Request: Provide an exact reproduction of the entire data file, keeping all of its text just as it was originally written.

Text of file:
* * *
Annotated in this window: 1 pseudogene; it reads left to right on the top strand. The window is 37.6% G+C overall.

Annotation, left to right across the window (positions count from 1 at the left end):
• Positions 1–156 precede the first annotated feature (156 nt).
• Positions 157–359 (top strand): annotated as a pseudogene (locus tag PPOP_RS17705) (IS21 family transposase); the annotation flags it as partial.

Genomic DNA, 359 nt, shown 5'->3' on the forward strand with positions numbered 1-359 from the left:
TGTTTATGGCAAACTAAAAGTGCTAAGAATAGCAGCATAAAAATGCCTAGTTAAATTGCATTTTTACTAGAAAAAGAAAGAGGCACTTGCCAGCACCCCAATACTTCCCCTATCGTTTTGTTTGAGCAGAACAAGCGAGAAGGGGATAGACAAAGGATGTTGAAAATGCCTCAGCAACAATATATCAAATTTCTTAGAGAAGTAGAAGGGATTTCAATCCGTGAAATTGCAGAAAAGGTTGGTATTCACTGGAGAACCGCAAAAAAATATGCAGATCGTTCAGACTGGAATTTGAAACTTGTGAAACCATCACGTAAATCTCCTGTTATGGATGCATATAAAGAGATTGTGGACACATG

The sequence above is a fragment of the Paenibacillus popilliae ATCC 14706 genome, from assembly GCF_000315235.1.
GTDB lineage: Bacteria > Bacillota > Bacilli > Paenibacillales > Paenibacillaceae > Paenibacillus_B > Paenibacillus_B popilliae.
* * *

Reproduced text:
Annotated in this window: 1 pseudogene; it reads left to right on the top strand. The window is 37.6% G+C overall.

Annotation, left to right across the window (positions count from 1 at the left end):
• Positions 1–156 precede the first annotated feature (156 nt).
• Positions 157–359 (top strand): annotated as a pseudogene (locus tag PPOP_RS17705) (IS21 family transposase); the annotation flags it as partial.

Genomic DNA, 359 nt, shown 5'->3' on the forward strand with positions numbered 1-359 from the left:
TGTTTATGGCAAACTAAAAGTGCTAAGAATAGCAGCATAAAAATGCCTAGTTAAATTGCATTTTTACTAGAAAAAGAAAGAGGCACTTGCCAGCACCCCAATACTTCCCCTATCGTTTTGTTTGAGCAGAACAAGCGAGAAGGGGATAGACAAAGGATGTTGAAAATGCCTCAGCAACAATATATCAAATTTCTTAGAGAAGTAGAAGGGATTTCAATCCGTGAAATTGCAGAAAAGGTTGGTATTCACTGGAGAACCGCAAAAAAATATGCAGATCGTTCAGACTGGAATTTGAAACTTGTGAAACCATCACGTAAATCTCCTGTTATGGATGCATATAAAGAGATTGTGGACACATG

The sequence above is a fragment of the Paenibacillus popilliae ATCC 14706 genome, from assembly GCF_000315235.1.
GTDB lineage: Bacteria > Bacillota > Bacilli > Paenibacillales > Paenibacillaceae > Paenibacillus_B > Paenibacillus_B popilliae.